Health policy frameworks usually construe environmental protection and human health as harmonious values. Policies that protect the environment, such as pollution control and pesticide regulation, also benefit human health. In recent years, however, it has become apparent that promoting human health sometimes undermines environmental protection. Some actions, policies, or technologies that reduce human morbidity, mortality, and disease can have detrimental effects on the environment. Since human health and environmental protection are sometimes at odds, political leaders, citizens, and government officials need (...)
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  39. David B. Resnik (2009). Philosophy, Ethics, and Humanities in Medicine. Philosophy, Ethics, and Humanities in Medicine 4:16.
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  40. David B. Resnik (2009). Playing Politics with Science: Balancing Scientific Independence and Government Oversight. Oxford University Press.
    In Playing Politics with Science, David B. Resnik explores the philosophical, political, and ethical issues related to the politicalization of science and ...
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  41. David B. Resnik (2009). Review of Rescuing Science From Politics. [REVIEW] Studies in Ethics, Law, and Technology 3 (2).
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  42. David B. Resnik (2009). Review of Rethinking Informed Consent in Bioethics. [REVIEW] Studies in Ethics, Law, and Technology 3 (2).
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  43. David B. Resnik (2009). What is “Dual Use” Research? A Response to Miller and Selgelid. Science and Engineering Ethics 15 (1):3-5.
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  44. Haavi Morreim, Rebecca Dresser, David B. Resnik & Robert J. Wells (2008). The Sex Kitten of Bioethics?: Research Ethics Comes of Age. Hastings Center Report 38 (5):4-6.
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  45. David B. Resnik (2008). Closing Loopholes in the Federal Research Regulations: Some Practical Problems. American Journal of Bioethics 8 (11):6 – 8.
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  46. David B. Resnik (2008). Research Ethics Consultation at the National Institute of Environmental Health Sciences. American Journal of Bioethics 8 (3):40 – 42.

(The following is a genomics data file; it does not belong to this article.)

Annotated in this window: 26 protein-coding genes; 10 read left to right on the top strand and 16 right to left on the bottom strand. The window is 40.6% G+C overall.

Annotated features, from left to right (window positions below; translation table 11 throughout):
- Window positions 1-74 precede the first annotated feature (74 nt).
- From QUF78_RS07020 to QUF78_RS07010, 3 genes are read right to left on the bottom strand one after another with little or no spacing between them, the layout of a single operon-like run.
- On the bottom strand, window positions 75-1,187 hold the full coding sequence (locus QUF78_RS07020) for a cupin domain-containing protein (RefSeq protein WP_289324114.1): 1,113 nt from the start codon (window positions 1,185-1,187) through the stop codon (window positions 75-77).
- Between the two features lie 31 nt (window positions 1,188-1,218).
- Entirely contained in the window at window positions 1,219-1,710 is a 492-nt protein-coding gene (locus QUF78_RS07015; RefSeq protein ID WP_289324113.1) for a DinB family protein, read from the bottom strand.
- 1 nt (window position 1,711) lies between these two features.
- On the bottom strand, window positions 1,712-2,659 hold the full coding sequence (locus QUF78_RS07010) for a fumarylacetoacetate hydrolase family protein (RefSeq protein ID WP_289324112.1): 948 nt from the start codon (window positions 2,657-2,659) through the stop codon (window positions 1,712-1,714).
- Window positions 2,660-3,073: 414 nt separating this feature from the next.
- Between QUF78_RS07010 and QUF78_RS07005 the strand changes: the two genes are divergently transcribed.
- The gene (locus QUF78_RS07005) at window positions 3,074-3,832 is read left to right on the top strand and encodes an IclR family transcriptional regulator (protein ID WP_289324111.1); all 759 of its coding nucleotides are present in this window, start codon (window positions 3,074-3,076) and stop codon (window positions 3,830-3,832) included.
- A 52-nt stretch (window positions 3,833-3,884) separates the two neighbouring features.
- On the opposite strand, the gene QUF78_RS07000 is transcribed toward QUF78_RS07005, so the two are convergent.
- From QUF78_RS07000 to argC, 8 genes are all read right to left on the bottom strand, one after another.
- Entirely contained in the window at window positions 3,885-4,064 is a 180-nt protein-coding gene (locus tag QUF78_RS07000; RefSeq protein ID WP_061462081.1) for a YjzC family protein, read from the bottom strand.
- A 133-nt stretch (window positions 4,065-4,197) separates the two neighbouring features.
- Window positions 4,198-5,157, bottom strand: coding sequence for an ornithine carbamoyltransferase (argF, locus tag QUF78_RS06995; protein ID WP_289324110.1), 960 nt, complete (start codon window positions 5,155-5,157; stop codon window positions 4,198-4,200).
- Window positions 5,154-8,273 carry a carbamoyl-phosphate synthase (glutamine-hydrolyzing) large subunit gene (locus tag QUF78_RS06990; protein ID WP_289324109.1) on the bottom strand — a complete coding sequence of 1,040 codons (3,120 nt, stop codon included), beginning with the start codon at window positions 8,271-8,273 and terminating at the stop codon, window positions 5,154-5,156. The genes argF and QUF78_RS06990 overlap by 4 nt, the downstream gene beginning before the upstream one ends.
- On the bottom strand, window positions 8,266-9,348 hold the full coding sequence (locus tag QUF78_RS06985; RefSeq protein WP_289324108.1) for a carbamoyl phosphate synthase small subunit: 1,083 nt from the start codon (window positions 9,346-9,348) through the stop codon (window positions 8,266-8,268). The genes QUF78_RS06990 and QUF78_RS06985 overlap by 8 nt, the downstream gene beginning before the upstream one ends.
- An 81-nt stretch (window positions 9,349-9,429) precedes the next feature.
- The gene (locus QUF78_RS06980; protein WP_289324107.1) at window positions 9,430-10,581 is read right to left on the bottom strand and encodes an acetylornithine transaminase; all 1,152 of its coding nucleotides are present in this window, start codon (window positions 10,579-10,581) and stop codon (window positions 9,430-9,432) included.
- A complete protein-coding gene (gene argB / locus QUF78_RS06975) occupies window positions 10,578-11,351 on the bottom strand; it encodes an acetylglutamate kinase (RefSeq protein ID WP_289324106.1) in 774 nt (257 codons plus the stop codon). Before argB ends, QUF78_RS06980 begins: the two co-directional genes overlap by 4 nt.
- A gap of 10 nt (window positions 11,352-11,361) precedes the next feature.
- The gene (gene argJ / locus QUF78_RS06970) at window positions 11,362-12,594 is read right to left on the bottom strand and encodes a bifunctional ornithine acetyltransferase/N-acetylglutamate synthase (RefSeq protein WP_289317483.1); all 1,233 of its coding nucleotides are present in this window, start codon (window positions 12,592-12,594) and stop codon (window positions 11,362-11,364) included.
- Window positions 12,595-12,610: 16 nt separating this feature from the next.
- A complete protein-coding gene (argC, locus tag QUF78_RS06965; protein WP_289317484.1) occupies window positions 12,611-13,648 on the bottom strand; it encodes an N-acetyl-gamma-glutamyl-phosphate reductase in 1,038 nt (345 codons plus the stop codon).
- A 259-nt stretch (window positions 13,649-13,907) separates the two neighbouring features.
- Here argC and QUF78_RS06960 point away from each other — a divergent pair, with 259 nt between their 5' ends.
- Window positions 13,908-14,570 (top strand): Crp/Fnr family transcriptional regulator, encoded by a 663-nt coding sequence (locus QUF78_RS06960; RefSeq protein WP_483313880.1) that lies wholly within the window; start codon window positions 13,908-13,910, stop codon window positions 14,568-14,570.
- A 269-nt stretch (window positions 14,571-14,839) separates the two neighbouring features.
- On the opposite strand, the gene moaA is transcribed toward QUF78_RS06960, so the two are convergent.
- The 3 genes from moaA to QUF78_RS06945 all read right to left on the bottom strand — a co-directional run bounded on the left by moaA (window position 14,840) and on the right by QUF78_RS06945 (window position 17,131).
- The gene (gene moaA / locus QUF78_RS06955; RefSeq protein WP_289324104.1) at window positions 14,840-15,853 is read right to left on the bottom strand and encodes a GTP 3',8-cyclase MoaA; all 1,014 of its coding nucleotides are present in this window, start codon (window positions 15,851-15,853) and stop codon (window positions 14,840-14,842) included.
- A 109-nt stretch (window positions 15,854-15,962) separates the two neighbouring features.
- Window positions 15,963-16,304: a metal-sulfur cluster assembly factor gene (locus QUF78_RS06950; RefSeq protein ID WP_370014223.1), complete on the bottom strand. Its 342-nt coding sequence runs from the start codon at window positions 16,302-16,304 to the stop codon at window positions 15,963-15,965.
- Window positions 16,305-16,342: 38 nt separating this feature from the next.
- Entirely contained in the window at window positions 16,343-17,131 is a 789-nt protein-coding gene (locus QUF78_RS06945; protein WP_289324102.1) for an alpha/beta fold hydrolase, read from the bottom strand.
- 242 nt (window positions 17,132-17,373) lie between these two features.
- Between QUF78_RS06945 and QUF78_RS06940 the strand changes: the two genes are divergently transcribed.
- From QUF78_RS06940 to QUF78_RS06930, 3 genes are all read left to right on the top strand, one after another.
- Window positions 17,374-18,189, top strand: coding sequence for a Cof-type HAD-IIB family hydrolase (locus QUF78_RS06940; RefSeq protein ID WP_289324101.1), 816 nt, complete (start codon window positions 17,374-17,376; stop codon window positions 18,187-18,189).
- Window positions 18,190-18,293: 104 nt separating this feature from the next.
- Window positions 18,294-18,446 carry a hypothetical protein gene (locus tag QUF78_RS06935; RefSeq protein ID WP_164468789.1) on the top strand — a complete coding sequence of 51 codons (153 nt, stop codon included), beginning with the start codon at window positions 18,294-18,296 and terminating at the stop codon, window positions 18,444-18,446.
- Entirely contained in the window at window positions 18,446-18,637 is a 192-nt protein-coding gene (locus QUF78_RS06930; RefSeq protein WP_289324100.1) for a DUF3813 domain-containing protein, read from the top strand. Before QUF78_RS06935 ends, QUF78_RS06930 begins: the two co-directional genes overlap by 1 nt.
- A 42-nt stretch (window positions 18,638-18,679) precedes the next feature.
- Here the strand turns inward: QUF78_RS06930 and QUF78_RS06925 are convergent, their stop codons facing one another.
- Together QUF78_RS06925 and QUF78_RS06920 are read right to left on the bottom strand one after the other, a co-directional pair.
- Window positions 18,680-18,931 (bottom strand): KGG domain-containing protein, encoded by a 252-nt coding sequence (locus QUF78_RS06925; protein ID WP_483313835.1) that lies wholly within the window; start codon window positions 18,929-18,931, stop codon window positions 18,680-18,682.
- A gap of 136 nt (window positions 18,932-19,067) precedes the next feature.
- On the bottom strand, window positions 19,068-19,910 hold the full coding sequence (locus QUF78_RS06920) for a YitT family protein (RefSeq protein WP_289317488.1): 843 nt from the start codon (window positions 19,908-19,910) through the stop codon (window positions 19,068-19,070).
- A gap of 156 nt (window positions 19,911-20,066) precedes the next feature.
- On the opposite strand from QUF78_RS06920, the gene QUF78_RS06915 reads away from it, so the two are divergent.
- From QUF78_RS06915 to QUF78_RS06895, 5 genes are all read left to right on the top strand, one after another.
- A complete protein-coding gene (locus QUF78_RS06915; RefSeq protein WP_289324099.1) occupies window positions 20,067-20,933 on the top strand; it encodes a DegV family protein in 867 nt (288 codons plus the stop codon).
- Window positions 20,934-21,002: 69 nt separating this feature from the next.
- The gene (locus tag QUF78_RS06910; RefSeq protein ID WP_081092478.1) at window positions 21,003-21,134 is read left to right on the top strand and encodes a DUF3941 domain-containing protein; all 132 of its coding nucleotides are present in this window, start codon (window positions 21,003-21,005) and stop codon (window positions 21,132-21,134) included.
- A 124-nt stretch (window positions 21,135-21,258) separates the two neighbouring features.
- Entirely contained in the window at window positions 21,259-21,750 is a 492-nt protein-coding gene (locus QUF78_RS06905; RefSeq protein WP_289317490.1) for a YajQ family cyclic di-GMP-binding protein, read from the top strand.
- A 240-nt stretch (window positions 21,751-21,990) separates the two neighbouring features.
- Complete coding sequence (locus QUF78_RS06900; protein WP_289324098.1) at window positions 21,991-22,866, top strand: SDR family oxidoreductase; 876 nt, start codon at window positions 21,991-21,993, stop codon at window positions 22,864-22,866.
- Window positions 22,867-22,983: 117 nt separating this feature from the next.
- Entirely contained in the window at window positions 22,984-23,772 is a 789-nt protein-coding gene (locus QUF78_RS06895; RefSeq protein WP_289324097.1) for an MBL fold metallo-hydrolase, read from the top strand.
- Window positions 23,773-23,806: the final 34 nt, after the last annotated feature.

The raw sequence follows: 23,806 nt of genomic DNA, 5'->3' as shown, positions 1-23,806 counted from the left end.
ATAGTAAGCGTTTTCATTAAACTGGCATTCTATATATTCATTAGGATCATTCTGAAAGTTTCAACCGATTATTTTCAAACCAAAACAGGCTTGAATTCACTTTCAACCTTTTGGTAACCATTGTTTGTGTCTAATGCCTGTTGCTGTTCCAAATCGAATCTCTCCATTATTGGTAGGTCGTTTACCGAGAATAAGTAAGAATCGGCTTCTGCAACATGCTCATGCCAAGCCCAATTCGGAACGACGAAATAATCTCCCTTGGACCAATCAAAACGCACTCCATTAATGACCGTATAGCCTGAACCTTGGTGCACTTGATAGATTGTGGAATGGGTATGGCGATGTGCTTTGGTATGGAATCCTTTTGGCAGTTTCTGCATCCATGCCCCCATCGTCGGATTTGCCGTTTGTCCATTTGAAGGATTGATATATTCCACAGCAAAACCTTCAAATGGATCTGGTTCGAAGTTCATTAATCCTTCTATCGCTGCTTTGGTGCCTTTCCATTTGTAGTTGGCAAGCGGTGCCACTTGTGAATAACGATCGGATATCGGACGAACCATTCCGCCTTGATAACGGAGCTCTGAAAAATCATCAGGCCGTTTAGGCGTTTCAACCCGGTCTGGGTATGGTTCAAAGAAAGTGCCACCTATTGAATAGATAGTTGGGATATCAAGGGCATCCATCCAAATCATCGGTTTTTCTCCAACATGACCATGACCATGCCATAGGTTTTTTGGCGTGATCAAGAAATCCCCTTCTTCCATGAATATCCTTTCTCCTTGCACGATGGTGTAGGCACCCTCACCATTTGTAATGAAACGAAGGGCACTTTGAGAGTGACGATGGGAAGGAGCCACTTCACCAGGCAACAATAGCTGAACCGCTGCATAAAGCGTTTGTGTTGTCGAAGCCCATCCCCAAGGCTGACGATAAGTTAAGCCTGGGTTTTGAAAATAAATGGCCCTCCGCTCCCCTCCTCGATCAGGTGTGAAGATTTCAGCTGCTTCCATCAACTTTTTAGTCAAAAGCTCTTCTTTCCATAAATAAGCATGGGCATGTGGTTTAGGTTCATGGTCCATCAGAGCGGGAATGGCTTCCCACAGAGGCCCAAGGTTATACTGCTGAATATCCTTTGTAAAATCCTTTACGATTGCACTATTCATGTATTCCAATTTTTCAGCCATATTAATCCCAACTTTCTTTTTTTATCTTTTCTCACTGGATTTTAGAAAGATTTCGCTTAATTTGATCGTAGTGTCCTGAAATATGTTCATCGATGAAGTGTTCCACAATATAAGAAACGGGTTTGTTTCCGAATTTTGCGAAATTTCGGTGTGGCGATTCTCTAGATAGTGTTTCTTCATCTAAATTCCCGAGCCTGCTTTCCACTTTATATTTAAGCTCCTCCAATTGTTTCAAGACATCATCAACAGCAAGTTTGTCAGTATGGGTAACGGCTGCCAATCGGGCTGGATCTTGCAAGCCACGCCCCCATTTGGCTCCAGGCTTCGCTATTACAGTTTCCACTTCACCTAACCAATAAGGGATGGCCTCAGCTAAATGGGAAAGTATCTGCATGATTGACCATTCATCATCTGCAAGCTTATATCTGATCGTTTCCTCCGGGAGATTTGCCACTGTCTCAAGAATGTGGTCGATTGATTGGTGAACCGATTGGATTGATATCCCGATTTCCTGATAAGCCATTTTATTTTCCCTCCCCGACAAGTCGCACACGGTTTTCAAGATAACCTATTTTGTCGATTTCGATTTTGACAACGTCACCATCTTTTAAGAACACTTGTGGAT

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  47. David B. Resnik (2008). Review of Biotechnology and the Human Good. [REVIEW] Studies in Ethics, Law, and Technology 2 (1).
    Biotechnology and the Human Good by C. Ben Mitchell, Edmund D. Pellegrino, Jean Bethke Elshstain, and Scott B. Rae is a thoughtful, carefully argued perspective on the ethics of new developments in biotechnology, such as human enhancement, human germ-line engineering, cloning, nanotechnology, and cybernetics.
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  48. David B. Resnik (2008). Scientific Autonomy and Public Oversight. Episteme 5 (2):pp. 220-238.
    When scientific research collides with social values, science's right to self-governance becomes an issue of paramount concern. In this article, I develop an account of scientific autonomy within a framework of public oversight. I argue that scientific autonomy is justified because it promotes the progress of science, which benefits society, but that restrictions on autonomy can also be justified to prevent harm to people, society, or the environment, and to encourage beneficial research. I also distinguish between different ways of limiting (...)
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  49. David B. Resnik, Christina Gutierrez-Ford & Shyamal Peddada (2008). Perceptions of Ethical Problems with Scientific Journal Peer Review: An Exploratory Study. Science and Engineering Ethics 14 (3):305-310.
    This article reports the results of an anonymous survey of researchers at a government research institution concerning their perceptions about ethical problems with journal peer review. Incompetent review was the most common ethical problem reported by the respondents, with 61.8% (SE = 3.3%) claiming to have experienced this at some point during peer review. Bias (50.5%, SE = 3.4%) was the next most common problem. About 22.7% (SE = 2.8%) of respondents said that a reviewer had required them to include (...)
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  50. David B. Resnik, Shyamal Peddada, Jason Altilio, Nancy Wang & Jerry Menikoff (2008). Oncology Consent Forms: Failure to Disclose Off-Site Treatment Availability. IRB: Ethics & Human Research 30 (6):7.
    The objective of this study was to determine whether consent forms in oncology clinical trials of commercially available treatments inform subjects that they may be able to obtain the treatments being investigated without participating in research. We acquired consent forms from a random sample of U.S. oncology clinical trials in the ClinicalTrials.gov database. We then examined a subgroup of the sample consisting of studies in which the treatments under investigations were commercially available. Less than 20% of the consent forms in (...)